s I sit down to write this article – we are
just heading into winter and we are already
considerably below normal for annual rainfall. The long-range deterministic models are not encouraging
as to California having a wet winter – in fact, only the most
optimistic models are suggesting an average season.
With ever increasing demands for water resources in
California – in conjunction with drought and a changing climate
– we are seeing some changes in reservoir operations.
In this article – I wanted to explore a bit of what the data are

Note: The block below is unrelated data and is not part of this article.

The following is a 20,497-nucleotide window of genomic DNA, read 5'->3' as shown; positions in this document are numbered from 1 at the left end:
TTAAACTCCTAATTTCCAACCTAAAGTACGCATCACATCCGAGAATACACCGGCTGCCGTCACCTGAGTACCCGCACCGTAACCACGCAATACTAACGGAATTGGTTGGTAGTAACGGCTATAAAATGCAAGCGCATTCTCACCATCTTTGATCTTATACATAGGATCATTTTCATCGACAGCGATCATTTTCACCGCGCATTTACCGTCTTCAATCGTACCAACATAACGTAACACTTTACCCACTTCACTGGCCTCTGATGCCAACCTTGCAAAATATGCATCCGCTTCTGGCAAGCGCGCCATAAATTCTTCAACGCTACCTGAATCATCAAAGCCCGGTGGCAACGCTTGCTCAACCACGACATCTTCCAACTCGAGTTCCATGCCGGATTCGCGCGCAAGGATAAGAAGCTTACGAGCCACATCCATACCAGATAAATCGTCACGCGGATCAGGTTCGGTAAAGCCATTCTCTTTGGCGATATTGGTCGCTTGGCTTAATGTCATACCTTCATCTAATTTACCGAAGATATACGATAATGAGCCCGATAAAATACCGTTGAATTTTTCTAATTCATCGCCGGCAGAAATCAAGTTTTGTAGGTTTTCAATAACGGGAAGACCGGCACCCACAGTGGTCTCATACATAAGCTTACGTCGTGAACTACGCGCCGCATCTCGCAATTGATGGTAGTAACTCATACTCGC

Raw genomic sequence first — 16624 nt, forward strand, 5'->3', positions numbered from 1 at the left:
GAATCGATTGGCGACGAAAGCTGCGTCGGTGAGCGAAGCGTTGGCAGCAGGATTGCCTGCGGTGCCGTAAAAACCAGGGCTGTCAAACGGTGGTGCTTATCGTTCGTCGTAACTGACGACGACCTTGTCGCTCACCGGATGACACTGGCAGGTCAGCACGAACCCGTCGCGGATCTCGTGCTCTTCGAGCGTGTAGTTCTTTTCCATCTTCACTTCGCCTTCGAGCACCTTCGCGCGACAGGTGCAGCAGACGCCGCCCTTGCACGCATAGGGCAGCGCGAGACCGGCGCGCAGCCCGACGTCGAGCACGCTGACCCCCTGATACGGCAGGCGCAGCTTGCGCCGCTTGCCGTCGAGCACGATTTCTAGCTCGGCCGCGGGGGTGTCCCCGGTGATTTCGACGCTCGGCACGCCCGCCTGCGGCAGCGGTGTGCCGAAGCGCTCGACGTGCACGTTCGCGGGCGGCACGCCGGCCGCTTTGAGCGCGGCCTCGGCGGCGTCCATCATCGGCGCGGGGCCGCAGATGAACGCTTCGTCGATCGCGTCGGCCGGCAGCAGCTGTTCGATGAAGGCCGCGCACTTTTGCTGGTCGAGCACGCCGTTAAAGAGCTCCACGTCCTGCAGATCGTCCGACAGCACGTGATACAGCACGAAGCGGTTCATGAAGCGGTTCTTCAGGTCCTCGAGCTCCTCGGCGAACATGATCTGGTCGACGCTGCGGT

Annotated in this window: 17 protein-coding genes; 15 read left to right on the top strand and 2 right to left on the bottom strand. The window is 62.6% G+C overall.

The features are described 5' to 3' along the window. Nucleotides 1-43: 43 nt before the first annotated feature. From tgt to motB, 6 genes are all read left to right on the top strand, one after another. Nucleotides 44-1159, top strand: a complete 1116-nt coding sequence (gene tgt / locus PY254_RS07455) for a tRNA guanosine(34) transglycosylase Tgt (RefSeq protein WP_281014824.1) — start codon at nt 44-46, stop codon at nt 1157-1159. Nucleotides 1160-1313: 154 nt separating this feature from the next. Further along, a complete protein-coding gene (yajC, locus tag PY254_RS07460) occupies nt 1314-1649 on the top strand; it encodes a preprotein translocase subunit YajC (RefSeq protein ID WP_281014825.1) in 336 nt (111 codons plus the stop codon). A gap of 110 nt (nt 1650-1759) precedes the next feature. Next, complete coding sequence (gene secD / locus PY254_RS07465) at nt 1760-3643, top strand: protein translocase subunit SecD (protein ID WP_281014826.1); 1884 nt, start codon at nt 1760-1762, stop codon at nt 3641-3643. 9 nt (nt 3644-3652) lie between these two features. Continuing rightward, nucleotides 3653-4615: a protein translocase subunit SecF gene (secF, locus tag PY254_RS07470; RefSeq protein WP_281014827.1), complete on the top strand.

telling us about operations of our reservoirs, with an emphasis
on Lake Oroville, and perhaps what we are seeing with regard to
changes in the fishery. Hopefully – by the time everyone reads this
– the rains have come and the reservoirs are full!
I have subjectively noted after spending a majority of my life fishing Oroville that the frequency and magnitude of reservoir fluctuations has increased with time, so I wanted to evaluate the data to determine if it supported my observations.
I downloaded reservoir elevation data from the California Data Exchange from 1985 to current (December 2020) sorted and determined reservoir elevation minimum and maximum pool elevation by calendar year and subtracted the two to determine the annual fluctuation.
It turns out – my observations are supported by the reservoir elevation data (Figure 1).